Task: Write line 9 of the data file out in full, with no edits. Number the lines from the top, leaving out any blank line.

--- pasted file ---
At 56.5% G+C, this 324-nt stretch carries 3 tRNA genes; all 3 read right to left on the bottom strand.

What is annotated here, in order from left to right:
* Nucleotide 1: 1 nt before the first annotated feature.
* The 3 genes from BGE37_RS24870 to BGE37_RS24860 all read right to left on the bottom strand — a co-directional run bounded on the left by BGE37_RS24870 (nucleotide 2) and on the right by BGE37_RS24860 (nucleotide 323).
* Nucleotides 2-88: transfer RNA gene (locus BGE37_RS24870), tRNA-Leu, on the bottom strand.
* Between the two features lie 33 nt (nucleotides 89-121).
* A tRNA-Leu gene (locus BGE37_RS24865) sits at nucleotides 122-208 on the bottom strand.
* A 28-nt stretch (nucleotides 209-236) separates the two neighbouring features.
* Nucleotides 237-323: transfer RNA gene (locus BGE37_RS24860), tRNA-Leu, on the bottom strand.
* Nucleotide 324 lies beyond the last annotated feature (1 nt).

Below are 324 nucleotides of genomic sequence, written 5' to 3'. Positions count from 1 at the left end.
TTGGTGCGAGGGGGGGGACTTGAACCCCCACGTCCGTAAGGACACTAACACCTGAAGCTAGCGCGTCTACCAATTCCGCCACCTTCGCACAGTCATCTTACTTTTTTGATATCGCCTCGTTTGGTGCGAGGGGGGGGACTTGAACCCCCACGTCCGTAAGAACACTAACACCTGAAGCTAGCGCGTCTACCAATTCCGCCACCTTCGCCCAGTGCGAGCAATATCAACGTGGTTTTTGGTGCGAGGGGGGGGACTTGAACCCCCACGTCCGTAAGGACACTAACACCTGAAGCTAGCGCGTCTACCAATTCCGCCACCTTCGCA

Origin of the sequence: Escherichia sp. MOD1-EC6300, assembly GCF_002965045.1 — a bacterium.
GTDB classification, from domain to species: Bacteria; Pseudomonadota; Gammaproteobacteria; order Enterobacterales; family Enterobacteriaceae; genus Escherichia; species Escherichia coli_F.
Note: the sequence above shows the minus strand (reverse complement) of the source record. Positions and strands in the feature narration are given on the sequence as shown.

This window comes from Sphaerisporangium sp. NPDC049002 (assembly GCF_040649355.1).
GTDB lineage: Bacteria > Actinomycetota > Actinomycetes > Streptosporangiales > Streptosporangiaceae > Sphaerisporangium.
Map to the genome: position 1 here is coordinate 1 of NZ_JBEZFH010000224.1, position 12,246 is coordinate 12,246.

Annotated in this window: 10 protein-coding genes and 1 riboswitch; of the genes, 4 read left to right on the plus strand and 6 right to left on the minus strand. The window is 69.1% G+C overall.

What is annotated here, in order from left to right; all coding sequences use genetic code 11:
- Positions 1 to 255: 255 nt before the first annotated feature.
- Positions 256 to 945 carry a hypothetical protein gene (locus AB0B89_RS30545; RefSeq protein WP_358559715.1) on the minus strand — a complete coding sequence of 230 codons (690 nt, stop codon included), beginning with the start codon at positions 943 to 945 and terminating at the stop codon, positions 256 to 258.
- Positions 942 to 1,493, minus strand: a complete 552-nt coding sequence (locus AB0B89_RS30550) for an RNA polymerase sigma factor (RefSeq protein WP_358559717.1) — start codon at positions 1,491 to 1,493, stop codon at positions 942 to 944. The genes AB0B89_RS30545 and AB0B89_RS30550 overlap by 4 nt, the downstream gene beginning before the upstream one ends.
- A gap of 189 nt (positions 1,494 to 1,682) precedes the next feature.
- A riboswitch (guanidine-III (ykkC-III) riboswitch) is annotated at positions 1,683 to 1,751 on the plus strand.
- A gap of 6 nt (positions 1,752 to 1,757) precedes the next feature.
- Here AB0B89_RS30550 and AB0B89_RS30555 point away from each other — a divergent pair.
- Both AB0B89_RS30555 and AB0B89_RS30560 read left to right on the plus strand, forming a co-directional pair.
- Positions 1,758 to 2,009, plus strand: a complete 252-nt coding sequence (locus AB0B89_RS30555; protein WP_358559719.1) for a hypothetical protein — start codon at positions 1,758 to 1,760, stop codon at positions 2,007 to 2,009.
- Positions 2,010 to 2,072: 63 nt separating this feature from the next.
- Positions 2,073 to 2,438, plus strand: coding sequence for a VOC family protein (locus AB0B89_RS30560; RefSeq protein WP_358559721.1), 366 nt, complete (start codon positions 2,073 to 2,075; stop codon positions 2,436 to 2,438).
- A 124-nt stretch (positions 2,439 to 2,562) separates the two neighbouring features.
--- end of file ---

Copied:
* Nucleotides 237-323: transfer RNA gene (locus BGE37_RS24860), tRNA-Leu, on the bottom strand.